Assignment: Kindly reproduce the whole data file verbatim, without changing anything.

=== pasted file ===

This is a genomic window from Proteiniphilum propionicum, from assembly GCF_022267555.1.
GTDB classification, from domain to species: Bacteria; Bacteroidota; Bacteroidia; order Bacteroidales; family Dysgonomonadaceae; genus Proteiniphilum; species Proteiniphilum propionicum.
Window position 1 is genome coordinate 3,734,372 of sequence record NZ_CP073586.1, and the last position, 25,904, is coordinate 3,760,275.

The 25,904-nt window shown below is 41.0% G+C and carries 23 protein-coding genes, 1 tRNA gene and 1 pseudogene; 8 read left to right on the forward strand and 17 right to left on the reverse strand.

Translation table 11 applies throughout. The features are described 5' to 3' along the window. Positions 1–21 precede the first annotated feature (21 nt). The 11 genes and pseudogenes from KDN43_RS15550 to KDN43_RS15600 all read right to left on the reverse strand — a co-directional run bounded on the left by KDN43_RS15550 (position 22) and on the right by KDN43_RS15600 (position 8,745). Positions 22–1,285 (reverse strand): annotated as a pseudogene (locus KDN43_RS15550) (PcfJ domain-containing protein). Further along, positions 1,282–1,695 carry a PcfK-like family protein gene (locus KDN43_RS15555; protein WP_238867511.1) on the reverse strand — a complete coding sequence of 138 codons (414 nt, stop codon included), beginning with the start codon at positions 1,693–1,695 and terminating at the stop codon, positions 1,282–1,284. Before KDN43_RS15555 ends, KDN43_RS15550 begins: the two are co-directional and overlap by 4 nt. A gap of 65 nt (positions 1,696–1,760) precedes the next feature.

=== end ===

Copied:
This is a genomic window from Proteiniphilum propionicum, from assembly GCF_022267555.1.
GTDB classification, from domain to species: Bacteria; Bacteroidota; Bacteroidia; order Bacteroidales; family Dysgonomonadaceae; genus Proteiniphilum; species Proteiniphilum propionicum.
Window position 1 is genome coordinate 3,734,372 of sequence record NZ_CP073586.1, and the last position, 25,904, is coordinate 3,760,275.

The 25,904-nt window shown below is 41.0% G+C and carries 23 protein-coding genes, 1 tRNA gene and 1 pseudogene; 8 read left to right on the forward strand and 17 right to left on the reverse strand.

Translation table 11 applies throughout. The features are described 5' to 3' along the window. Positions 1–21 precede the first annotated feature (21 nt). The 11 genes and pseudogenes from KDN43_RS15550 to KDN43_RS15600 all read right to left on the reverse strand — a co-directional run bounded on the left by KDN43_RS15550 (position 22) and on the right by KDN43_RS15600 (position 8,745). Positions 22–1,285 (reverse strand): annotated as a pseudogene (locus KDN43_RS15550) (PcfJ domain-containing protein). Further along, positions 1,282–1,695 carry a PcfK-like family protein gene (locus KDN43_RS15555; protein WP_238867511.1) on the reverse strand — a complete coding sequence of 138 codons (414 nt, stop codon included), beginning with the start codon at positions 1,693–1,695 and terminating at the stop codon, positions 1,282–1,284. Before KDN43_RS15555 ends, KDN43_RS15550 begins: the two are co-directional and overlap by 4 nt. A gap of 65 nt (positions 1,696–1,760) precedes the next feature.